Ask Jillian Owens from South Carolina the same question, and she'll likely point you at the outfit she's wearing at that moment. She's a fan of the thrift and goodwill store culture in the States. But, unlike many, she makes a beeline for the kind of clothes that no-one else would touch with a ten-foort bargepole. The stuff that doesn't fit. The stuff that's cut like a potato sack. With some judicious scissor and needle work, carefully placed belts and most importantly an eye for what a garment could be, and Jillian transforms these second-class citizens into sharply-crafted dresses, tops and skirts.
"A few years ago I decided I wanted to change the way the world thinks about fashion. I was worried about the impact on our planet as people tossed out their one-time-wear duds more and more quickly."Second-hand is maybe not the best way to describe the stores that Jillian raids for her creations. A better handle would perhaps be Second Time Around. By taking on these orphans, seeing the beauty in them and allowing them to shine, she's showing the potential in any unloved garment. Perhaps there's something there to be learned the next time we have a clearout and fill a bag for the charity shop. Maybe that starts with more focus on home economics in schools, giving kids the skills with needle and thread to be able to copy Jillian. Certainly, I often wish that I could sew on a button without it falling back off, or patch a pair of jeans so they hold.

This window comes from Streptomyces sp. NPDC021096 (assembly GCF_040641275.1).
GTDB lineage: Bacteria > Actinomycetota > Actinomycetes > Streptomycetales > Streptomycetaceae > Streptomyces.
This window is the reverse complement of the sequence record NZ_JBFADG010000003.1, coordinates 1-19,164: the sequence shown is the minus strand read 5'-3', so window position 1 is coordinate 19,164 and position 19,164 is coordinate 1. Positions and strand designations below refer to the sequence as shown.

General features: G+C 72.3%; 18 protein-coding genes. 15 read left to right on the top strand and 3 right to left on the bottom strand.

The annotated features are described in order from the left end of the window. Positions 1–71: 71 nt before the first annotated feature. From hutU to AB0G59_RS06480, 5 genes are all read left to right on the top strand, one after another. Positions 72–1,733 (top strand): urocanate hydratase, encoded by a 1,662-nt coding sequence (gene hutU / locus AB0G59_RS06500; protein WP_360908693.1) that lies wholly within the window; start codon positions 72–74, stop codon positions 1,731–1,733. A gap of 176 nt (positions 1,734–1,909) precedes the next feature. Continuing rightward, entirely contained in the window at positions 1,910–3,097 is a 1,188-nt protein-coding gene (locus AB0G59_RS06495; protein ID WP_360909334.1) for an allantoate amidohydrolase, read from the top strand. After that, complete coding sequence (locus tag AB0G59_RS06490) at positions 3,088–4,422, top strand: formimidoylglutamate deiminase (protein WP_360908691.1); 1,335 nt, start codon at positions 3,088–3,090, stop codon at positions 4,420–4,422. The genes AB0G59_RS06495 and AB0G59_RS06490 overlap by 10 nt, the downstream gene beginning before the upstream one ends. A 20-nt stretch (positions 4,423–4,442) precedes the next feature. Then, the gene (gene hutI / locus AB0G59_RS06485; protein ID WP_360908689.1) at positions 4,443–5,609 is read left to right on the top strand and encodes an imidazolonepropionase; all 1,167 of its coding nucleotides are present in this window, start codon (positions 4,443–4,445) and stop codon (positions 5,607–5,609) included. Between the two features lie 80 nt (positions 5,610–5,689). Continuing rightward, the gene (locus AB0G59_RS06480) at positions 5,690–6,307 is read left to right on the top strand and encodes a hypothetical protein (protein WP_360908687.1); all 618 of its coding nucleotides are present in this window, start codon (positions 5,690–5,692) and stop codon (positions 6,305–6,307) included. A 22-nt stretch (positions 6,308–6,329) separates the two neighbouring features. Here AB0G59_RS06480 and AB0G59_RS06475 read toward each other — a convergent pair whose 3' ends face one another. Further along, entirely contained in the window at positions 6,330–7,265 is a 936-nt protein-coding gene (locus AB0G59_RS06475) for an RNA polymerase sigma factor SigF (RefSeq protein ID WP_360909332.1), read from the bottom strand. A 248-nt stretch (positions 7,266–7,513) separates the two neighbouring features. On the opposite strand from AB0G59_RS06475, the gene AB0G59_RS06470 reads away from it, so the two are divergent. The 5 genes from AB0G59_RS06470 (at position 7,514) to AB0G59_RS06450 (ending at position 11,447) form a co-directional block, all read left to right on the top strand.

You could argue that Jillian didn't choose the fashion path she's treading with such style--as a writer who ran into financial problems, goodwill became the only outlet she could easily afford. And yet, from adversity comes opportunity, and boy, has this girl run with it. I'd call Jillian Owens the new poster girl for sustainable fashion: doing it her own way, with her own style. We can all learn something from her, don't you think?
check out Jillian's set on Imgur.